Night feeding newborn: Dr Kate Johnson sets 10 rules that will ensure a good night’s sleep for all.
Night feeds are an inevitable aspect of early parenting! It is completely normal for your newborn to wake often during the night to be fed.
It’s a good idea though to help them start to differentiate between night and day.
By following a few simple set of rules you can help each night’s feed to be as relaxed as possible and then hopefully you’ll both be able to get back to sleep ASAP!
1. Keep the lights off
To make it clear it’s not daytime, and to create a sleep-inducing environment, try to keep the lights off.
If you have a dimmer switch turn it down so you can just see or use a night light.
2. Avoid stimulating your baby
Talking or playing with your baby will keep him awake and stimulated, when he should be ready to fall straight back to sleep.
If he’s unsettled after his feed, wait to see if he’ll settle himself and if need be do some soothing in the cot such as shushing or patting.
Try to avoid picking him up unless he’s really upset or needs a change.
3. Only feed when hungry
If your newborn doesn't ask to be fed, try and leave him to wake himself up when he’s hungry – this is usually every two to three hours.
The maximum your newborn should go without a night feed is five to six hours so that he’s getting enough nutrients and putting on weight.
However, if your baby was premature or has weight issues, then you will need to be waking and feeding at regular intervals overnight.
Check with your GP or Maternal and Child Health Nurse if you’re unsure.
4. Make sure you burp your baby
Just like you would in the day, it’s important to wind your baby after each night feed.
Trapped air in his stomach will leave him feeling uncomfortable and may lead to tears, which you want to try and avoid at 3am.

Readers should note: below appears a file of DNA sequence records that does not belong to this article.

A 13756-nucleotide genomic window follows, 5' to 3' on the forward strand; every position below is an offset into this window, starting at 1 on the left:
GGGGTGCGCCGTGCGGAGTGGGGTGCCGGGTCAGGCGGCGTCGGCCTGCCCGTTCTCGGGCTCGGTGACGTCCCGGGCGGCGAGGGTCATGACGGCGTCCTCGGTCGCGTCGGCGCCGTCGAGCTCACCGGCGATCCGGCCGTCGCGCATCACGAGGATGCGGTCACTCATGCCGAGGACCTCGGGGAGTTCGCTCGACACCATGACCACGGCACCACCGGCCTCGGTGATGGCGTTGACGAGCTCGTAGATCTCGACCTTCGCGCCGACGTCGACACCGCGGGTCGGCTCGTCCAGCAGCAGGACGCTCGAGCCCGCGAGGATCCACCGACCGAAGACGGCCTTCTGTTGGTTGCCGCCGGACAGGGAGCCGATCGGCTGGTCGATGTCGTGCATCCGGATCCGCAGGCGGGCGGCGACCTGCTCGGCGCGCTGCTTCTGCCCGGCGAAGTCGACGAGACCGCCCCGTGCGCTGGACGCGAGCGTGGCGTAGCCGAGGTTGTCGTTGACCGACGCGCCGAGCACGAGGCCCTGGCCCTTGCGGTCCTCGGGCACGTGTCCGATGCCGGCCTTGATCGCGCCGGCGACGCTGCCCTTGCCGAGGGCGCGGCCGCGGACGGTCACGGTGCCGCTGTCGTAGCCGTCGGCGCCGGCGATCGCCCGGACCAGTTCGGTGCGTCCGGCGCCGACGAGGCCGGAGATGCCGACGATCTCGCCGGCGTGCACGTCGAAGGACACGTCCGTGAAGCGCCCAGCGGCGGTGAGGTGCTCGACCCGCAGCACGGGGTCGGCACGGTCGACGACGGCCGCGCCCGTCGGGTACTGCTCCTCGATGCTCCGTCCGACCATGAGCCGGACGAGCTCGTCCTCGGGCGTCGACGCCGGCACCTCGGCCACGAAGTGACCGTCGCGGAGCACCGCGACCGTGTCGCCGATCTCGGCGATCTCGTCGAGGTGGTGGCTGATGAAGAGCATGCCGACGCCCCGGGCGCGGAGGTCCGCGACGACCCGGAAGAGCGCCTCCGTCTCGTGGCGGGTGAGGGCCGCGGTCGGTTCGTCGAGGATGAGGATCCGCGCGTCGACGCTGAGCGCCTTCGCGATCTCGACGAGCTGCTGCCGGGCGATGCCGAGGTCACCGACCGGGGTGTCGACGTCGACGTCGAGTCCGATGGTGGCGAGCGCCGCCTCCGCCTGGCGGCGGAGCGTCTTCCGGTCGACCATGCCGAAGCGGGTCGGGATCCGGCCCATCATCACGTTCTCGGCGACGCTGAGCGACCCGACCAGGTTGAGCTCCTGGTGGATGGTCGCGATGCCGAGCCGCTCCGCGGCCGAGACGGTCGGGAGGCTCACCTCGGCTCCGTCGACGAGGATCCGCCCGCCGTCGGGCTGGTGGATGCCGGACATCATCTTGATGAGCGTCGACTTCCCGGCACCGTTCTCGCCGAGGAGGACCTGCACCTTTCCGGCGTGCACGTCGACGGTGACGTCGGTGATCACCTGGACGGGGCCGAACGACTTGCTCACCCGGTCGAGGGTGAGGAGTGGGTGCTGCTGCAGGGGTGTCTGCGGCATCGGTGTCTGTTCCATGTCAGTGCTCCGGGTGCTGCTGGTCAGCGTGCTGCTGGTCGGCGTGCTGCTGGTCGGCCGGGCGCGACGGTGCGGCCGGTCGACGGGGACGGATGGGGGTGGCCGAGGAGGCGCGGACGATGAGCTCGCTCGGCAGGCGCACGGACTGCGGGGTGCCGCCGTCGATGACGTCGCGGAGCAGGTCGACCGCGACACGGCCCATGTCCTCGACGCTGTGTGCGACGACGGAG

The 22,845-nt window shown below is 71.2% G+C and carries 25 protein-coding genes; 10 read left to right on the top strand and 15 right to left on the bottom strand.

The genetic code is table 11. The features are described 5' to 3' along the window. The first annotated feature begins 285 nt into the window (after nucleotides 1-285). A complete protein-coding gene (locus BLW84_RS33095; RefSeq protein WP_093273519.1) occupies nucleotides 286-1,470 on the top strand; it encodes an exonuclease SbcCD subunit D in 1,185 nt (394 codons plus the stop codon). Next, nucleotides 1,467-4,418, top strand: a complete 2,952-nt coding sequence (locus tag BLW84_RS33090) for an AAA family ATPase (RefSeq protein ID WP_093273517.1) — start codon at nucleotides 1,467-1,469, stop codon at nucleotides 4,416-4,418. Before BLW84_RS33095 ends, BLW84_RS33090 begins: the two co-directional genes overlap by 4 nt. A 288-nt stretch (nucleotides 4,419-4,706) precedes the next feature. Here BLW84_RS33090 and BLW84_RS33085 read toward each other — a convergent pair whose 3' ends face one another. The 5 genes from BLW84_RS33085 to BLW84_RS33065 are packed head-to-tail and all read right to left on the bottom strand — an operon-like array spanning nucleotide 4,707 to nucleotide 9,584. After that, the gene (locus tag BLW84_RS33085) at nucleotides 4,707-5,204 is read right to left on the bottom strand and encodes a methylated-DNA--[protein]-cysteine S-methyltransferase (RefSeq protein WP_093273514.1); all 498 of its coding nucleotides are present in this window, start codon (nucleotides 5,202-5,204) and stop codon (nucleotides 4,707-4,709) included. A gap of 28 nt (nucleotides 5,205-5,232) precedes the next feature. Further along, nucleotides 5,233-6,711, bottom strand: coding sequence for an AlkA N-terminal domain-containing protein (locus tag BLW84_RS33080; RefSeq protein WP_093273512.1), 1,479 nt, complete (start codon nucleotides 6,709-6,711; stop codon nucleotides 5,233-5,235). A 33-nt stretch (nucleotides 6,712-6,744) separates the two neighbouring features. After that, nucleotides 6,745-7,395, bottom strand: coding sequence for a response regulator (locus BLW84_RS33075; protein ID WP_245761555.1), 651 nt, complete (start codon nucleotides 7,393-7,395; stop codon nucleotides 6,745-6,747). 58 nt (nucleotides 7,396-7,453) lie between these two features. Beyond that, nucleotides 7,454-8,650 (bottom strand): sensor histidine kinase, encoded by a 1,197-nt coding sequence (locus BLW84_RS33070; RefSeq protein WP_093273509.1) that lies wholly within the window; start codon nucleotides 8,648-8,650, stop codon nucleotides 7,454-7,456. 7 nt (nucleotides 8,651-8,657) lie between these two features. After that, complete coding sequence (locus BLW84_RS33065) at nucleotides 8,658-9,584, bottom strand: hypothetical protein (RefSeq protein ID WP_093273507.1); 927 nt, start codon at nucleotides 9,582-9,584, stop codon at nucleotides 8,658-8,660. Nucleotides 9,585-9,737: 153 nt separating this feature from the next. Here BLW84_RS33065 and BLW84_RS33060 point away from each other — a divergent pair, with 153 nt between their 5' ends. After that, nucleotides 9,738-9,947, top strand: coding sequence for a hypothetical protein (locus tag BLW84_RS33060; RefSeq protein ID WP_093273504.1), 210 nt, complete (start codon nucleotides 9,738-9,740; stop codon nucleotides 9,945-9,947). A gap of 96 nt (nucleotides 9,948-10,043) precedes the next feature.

5. Only change your baby if necessary
Changing your baby’s nappy may wake him up, so avoid it unless it really necessary.
The exception to this rule is if your baby falls asleep in the middle of the feed, it may be worth trying to change his nappy half way through to wake him up for a proper feed.
6. Be organised
Have everything you need during your night feeds in the same room as your baby.
A feed can take a while, so it’s a good idea to have some water, nappies and anything else you may need to hand.
If you’re bottle feeding, you can speed up the process by having clean bottles and the formula ready to go.
7. Hide the clock
As tempting as it is to look at the time, watching the seconds tick by will make you realise just how late it is and how little sleep you’ve had.
Plus it won’t help you get back to sleep after you’ve finished the feed.
8. Ask for help
If you’re really struggling, ask your partner to help with the feeds – he could give expressed milk in a bottle.
Alternatively, while you may still need to get up and express, you’ll be able to go straight back to sleep after and let the other person soothe your baby back to sleep.
9. Get comfortable
Given how exhausting those early weeks are its good if you can rest as much as possible.
Invest in a comfortable chair that you can sit in while feeding your baby.
10. Avoid caffeine
While it is widely considered safe to drink small amounts of caffeine while breastfeeding, babies have different tolerances to its stimulating effects.
Try to avoid caffeine later in the day so you don’t have a wide awake baby in the middle of the night!
Kate graduated from the University of Melbourne with a Bachelor of Science (Psychology) in 1997 and a Ph.D. in 2001. Kate has since worked, lectured and written extensively about sleep and done further study in the field, including undertaking Postdoctoral fellowships in the Human Sleep and Neuroscience Programs at Stanford Research Institute and the Division of Sleep Medicine at Harvard Medical School and Brigham and Women’s Hospital.